Claims service loses business litigation claim based on fraud

Sometimes it appears that businesses are as vulnerable to a case of buyer’s remorse as anyone else. That seems to be a factor at play in a business litigation matter in which a company that purchased a California adjusting business turned around and sued the acquired company in 2011 for fraud. The acquiring company, IAS Claim Services, sued the Anaheim-based adjusting firm for allegedly misrepresenting the size of its customer base, therefore causing IAS to grossly overpay for the purchase.

A United States District Court Judge recently ruled, however, that IAS had not carried its case. Instead, the court ordered the plaintiff company to pay more than $1.6 million to the adjusting firm on its breach of contract counterclaim. IAS had been asking for the return of a $2.4 million down payment it had made to the adjuster and cancellation of a $1.2 million note. IAS also asked for punitive damages.

The federal court judge sitting in San Antonio had written in an August Order that the parties should have settled out of court. He included a picture of Abraham Lincoln in the Order and quoted Lincoln as saying that litigation should be discouraged and that people should compromise whenever they can. The extra advice and historical commentary are unusual to say the least, and most businesses are not given lessons in civic responsibility when they pursue a litigation matter.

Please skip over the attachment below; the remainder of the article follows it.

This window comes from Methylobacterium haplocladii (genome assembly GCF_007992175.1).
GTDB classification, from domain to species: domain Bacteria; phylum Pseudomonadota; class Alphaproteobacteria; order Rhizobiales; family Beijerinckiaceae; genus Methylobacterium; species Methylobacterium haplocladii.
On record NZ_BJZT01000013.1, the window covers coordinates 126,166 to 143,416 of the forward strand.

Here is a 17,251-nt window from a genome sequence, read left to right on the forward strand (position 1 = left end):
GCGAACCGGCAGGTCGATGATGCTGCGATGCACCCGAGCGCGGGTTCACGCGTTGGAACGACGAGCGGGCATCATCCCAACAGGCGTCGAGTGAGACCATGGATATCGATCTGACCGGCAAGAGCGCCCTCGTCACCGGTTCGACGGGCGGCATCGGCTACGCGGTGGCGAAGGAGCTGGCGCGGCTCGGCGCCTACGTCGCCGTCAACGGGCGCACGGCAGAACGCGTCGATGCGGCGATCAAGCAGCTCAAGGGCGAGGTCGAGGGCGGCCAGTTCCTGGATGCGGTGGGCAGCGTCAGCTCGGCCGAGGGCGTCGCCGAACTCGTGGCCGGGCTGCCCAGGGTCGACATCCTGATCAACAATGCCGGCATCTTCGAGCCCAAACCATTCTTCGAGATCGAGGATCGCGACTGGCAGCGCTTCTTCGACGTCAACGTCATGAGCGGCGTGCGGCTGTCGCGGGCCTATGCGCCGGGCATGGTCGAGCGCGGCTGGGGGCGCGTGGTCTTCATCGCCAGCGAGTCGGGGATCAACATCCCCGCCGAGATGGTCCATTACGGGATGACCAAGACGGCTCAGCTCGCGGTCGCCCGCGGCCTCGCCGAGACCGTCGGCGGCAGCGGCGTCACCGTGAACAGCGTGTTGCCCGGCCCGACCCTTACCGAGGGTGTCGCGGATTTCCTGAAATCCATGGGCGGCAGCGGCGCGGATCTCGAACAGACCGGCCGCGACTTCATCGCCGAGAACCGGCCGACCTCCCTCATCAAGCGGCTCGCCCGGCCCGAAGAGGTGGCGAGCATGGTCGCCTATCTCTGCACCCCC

The practical meaning of the court’s decision in this business litigation matter, however, is that the contention that the California company provided false customer information was not proved. IAS did not carry its burden of proving its allegations by the correct evidentiary standard in a fraud case. Therefore, the company was ordered to pay the final tab due on the contract with the adjuster firm based on that firm’s counterclaim for breach of the purchase contract. The judge, in effect, told the plaintiff company that it would have to live with its unjustified claim of buyer’s remorse.

Source:, “San Antonio insurance adjuster loses fraud suit“, Patrick Danner, Oct. 6, 2016

Tags: Business Litigation

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